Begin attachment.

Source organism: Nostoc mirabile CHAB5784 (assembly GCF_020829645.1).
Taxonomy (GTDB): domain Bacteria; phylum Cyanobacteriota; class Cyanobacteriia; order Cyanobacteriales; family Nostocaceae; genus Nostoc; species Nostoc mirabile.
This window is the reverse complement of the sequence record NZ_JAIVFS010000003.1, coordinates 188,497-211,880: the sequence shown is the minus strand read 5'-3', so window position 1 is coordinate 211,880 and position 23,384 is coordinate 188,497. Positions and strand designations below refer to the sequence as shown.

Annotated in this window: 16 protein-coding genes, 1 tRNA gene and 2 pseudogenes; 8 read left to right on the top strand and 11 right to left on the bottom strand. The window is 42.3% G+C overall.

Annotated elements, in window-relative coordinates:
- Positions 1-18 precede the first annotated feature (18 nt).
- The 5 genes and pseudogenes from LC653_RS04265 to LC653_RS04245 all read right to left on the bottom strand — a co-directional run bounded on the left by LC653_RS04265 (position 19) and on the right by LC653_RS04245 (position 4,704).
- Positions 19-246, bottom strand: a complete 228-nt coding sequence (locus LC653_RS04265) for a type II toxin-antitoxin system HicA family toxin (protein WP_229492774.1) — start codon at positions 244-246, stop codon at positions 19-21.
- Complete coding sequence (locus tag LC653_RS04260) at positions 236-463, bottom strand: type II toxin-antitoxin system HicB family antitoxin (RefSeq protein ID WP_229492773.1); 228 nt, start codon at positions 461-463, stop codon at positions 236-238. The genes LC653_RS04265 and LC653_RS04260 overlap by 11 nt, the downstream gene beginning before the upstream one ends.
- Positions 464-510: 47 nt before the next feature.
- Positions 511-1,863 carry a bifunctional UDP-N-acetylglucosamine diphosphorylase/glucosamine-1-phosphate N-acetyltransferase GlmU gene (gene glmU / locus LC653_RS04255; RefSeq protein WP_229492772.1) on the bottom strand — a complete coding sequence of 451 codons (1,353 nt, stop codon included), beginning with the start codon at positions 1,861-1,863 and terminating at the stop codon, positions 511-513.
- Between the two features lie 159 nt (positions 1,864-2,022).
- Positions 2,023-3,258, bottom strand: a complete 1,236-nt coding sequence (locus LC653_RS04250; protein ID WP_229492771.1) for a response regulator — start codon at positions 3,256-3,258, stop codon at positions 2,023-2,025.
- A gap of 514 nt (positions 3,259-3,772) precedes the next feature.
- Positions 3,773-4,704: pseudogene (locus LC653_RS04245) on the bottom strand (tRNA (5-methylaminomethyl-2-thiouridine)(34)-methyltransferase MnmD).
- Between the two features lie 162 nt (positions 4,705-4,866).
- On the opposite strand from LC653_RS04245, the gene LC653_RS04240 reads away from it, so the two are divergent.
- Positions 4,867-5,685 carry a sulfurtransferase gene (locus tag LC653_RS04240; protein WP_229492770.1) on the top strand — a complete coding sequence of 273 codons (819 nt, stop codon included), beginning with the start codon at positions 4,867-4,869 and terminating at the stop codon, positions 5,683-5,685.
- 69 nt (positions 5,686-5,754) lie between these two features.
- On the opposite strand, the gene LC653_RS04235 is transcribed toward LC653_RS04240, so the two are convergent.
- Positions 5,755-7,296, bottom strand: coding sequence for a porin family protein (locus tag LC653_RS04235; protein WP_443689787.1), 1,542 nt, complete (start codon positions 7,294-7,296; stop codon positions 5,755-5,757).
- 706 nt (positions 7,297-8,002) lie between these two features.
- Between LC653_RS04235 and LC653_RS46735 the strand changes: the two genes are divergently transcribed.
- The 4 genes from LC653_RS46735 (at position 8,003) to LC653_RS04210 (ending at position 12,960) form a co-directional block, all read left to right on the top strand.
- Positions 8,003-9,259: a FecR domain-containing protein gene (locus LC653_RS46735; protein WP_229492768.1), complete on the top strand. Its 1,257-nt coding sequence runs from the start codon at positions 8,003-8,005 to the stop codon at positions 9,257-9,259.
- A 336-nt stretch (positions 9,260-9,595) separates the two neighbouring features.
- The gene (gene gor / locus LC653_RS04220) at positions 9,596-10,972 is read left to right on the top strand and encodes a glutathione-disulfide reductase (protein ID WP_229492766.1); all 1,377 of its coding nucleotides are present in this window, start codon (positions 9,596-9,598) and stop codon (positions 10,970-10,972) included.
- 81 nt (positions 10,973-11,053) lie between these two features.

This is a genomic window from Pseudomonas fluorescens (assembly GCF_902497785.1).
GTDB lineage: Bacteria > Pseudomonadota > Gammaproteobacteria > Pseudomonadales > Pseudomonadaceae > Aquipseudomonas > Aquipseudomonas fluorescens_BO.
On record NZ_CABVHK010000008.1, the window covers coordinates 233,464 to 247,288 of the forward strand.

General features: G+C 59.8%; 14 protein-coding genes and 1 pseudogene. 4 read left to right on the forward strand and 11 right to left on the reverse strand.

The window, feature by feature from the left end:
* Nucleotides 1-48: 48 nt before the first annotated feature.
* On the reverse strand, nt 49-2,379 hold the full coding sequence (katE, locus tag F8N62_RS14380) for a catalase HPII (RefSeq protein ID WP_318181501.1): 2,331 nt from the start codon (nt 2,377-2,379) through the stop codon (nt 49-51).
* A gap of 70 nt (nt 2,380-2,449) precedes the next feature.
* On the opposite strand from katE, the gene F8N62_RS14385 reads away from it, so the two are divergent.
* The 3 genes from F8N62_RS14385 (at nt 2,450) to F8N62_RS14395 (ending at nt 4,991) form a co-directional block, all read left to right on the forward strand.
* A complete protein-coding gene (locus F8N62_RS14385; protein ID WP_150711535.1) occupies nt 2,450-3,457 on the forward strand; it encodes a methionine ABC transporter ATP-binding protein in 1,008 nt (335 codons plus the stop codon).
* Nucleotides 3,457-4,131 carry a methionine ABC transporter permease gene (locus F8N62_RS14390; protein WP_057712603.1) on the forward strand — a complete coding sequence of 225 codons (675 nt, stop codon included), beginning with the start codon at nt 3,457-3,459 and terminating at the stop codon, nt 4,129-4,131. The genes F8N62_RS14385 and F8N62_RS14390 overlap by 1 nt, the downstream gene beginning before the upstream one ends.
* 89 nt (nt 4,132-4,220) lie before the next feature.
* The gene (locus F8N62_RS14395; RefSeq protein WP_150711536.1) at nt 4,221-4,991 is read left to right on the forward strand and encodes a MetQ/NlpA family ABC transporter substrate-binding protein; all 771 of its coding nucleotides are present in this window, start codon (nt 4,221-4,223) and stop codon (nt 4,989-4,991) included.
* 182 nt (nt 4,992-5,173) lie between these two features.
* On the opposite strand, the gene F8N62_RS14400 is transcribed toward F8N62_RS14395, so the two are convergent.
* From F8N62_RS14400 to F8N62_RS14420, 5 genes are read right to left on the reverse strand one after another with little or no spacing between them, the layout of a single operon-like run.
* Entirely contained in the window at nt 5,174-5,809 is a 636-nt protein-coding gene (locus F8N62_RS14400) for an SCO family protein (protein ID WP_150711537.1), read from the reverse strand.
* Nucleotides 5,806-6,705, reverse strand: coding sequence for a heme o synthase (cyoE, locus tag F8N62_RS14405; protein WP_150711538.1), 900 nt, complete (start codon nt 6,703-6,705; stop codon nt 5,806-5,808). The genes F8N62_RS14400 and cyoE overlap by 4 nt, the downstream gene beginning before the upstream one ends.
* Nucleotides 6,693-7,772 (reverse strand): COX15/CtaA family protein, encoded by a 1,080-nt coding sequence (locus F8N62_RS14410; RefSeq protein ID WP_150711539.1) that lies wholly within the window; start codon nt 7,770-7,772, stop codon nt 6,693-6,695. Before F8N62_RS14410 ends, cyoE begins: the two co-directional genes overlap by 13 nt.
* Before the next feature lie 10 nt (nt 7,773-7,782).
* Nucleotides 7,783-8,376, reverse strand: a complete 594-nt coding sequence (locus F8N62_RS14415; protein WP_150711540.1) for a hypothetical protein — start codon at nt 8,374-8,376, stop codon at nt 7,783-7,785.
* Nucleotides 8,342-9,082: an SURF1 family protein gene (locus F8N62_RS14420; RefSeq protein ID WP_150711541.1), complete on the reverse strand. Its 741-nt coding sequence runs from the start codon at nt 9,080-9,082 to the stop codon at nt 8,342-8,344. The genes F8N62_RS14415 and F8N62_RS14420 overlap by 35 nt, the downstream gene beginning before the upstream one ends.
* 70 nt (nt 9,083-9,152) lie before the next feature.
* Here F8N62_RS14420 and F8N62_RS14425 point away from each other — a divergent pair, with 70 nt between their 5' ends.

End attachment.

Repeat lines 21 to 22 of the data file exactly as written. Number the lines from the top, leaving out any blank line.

- Positions 5,755-7,296, bottom strand: coding sequence for a porin family protein (locus tag LC653_RS04235; protein WP_443689787.1), 1,542 nt, complete (start codon positions 7,294-7,296; stop codon positions 5,755-5,757).
- 706 nt (positions 7,297-8,002) lie between these two features.